Crime in the Courtroom

 

I’m just a plainspoken Colorado criminal defense lawyer, but the way I see it…

Some of the vilest criminals in America are never brought to justice, never given even the faintest slaps on the wrist, because they sit behind the tables closest to the juries in our courtrooms.

Virtually every day, prosecutors lie, cheat, and steal the lives of citizens whose rights they have sworn an oath to uphold. And there is not a damn thing you or I can do about it because the highest court in the land, the Supreme Court of the United States, refuses to hold them accountable.

It has not stopped a former Justice of that Court from trying. John Paul Stevens, who retired five years ago, only yesterday wrote to the editor of The New York Times urging a remedy for prosecutorial misconduct. That remedy, first proposed by Justice Stevens thirty years ago, is to permit gravely wronged defendants (or sometimes their heirs, because prosecutor misconduct put the defendants in the ground) to sue these rotten lawyers and their employer, the State, now immune to lawsuit.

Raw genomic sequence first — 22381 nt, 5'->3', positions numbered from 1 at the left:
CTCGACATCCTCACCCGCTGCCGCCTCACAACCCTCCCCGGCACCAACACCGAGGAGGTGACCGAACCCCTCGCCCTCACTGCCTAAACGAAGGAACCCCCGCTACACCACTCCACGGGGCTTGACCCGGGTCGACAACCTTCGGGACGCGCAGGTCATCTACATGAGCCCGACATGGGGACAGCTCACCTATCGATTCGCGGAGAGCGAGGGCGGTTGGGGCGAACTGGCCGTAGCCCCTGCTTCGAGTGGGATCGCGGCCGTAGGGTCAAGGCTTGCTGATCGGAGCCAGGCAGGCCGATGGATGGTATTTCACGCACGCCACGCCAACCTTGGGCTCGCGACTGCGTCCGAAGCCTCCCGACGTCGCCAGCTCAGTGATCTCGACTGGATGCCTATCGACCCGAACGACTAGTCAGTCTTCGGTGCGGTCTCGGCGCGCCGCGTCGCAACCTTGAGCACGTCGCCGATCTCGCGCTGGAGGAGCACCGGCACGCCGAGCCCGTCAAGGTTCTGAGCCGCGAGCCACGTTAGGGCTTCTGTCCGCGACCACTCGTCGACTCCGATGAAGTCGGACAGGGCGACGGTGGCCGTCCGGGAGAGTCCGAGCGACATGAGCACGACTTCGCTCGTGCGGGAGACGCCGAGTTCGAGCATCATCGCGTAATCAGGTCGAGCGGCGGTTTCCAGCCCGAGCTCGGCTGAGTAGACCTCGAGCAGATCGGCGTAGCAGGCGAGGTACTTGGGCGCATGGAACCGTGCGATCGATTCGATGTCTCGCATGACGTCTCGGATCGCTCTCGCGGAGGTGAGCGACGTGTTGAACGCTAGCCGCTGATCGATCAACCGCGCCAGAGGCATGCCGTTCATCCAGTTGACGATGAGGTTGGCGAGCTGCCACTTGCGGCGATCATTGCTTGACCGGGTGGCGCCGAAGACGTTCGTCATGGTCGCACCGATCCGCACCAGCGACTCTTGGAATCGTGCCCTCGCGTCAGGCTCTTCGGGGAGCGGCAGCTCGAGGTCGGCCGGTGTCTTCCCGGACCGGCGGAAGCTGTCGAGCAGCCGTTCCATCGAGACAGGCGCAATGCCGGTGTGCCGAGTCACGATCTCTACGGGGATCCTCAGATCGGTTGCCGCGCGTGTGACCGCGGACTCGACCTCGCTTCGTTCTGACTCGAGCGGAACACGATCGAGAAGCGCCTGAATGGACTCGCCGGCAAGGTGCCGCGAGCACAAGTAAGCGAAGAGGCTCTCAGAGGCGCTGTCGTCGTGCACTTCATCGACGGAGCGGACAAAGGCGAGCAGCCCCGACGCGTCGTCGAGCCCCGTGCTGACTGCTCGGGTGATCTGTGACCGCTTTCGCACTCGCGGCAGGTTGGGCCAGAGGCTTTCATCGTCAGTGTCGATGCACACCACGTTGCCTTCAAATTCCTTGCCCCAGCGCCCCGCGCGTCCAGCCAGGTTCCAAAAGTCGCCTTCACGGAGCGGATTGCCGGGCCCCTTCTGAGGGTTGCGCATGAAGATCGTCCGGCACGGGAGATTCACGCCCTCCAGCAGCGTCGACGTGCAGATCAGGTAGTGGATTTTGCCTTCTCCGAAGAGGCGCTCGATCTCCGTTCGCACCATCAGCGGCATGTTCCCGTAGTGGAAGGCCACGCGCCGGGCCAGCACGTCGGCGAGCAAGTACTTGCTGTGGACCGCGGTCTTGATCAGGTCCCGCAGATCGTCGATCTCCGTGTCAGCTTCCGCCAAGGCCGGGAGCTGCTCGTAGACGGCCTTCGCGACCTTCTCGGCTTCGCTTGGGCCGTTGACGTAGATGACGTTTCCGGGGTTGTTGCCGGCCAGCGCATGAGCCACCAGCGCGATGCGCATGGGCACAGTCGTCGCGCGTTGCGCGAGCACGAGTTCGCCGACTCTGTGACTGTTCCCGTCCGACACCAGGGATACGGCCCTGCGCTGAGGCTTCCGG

Justice Stevens wrote of “the manifest injustice” of the Supreme Court’s refusal, in a 2011 decision, “to force the New Orleans prosecutor’s office to compensate John Thompson for spending 18 years in prison after his wrongful convictions.” More men are lining up before the Court with similar claims against that prosecutor’s office. Around the country, there has been an epidemic of prosecutorial misconduct since the decision.

We can avoid these injustices, he says. “The rule of respondeat superior — which requires employers to pay damages for torts committed by their employees in the ordinary course of business — should apply to state law enforcement agencies.”

That will take, of course, either a principled Congress (do they have those any more?) or five members of a Supreme Court willing to call an end to the antics of prosecutors like the one in my neck of the woods who last year tried to kill a man he’d already locked up for the rest of his life by wrongful conviction.

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2 Responses to Crime in the Courtroom

  1. Laurie Lewis 13 April 2015 at 11:57 pm #

    What’s going on in the system today it’s horrific. We have more people incarcerated in this country than any other in the world and I believe a great many prisoners are innocent or overcharged and don’t deserve to be there. This is abuse of power that is directly caused because of immunity that police, prosecutors and judges receive.

  2. Ross Scaccia 22 February 2015 at 7:21 pm #

    agree. and I was a prosecutor, state and federal….am now a defense attorney and have to deal with pleading guilty because cannot risk my client going to jail for extreme sentences
    to heck with the immunity status’ ….if one does a ‘bad’ job, one should be held responsible !!

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